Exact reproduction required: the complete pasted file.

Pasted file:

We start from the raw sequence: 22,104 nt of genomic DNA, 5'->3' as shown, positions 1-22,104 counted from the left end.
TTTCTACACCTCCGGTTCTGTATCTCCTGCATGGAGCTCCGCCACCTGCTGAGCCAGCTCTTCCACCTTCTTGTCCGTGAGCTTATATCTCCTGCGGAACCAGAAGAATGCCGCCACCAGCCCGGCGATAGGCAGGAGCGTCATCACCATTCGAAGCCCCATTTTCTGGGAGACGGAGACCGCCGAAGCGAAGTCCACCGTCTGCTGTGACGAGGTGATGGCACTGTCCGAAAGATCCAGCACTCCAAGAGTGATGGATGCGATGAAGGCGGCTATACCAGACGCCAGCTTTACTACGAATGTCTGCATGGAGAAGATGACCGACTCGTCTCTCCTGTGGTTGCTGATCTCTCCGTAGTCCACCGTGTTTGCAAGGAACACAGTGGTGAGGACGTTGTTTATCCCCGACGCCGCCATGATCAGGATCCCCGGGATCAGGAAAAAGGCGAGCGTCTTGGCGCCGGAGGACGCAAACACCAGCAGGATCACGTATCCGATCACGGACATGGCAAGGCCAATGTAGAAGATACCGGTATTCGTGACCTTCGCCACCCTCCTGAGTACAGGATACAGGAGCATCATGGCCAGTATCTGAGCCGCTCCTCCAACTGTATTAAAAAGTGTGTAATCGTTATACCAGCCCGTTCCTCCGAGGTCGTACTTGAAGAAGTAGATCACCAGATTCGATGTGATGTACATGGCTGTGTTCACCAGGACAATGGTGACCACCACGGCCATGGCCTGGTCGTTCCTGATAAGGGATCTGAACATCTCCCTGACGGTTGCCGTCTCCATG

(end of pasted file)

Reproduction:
We start from the raw sequence: 22,104 nt of genomic DNA, 5'->3' as shown, positions 1-22,104 counted from the left end.
TTTCTACACCTCCGGTTCTGTATCTCCTGCATGGAGCTCCGCCACCTGCTGAGCCAGCTCTTCCACCTTCTTGTCCGTGAGCTTATATCTCCTGCGGAACCAGAAGAATGCCGCCACCAGCCCGGCGATAGGCAGGAGCGTCATCACCATTCGAAGCCCCATTTTCTGGGAGACGGAGACCGCCGAAGCGAAGTCCACCGTCTGCTGTGACGAGGTGATGGCACTGTCCGAAAGATCCAGCACTCCAAGAGTGATGGATGCGATGAAGGCGGCTATACCAGACGCCAGCTTTACTACGAATGTCTGCATGGAGAAGATGACCGACTCGTCTCTCCTGTGGTTGCTGATCTCTCCGTAGTCCACCGTGTTTGCAAGGAACACAGTGGTGAGGACGTTGTTTATCCCCGACGCCGCCATGATCAGGATCCCCGGGATCAGGAAAAAGGCGAGCGTCTTGGCGCCGGAGGACGCAAACACCAGCAGGATCACGTATCCGATCACGGACATGGCAAGGCCAATGTAGAAGATACCGGTATTCGTGACCTTCGCCACCCTCCTGAGTACAGGATACAGGAGCATCATGGCCAGTATCTGAGCCGCTCCTCCAACTGTATTAAAAAGTGTGTAATCGTTATACCAGCCCGTTCCTCCGAGGTCGTACTTGAAGAAGTAGATCACCAGATTCGATGTGATGTACATGGCTGTGTTCACCAGGACAATGGTGACCACCACGGCCATGGCCTGGTCGTTCCTGATAAGGGATCTGAACATCTCCCTGACGGTTGCCGTCTCCATG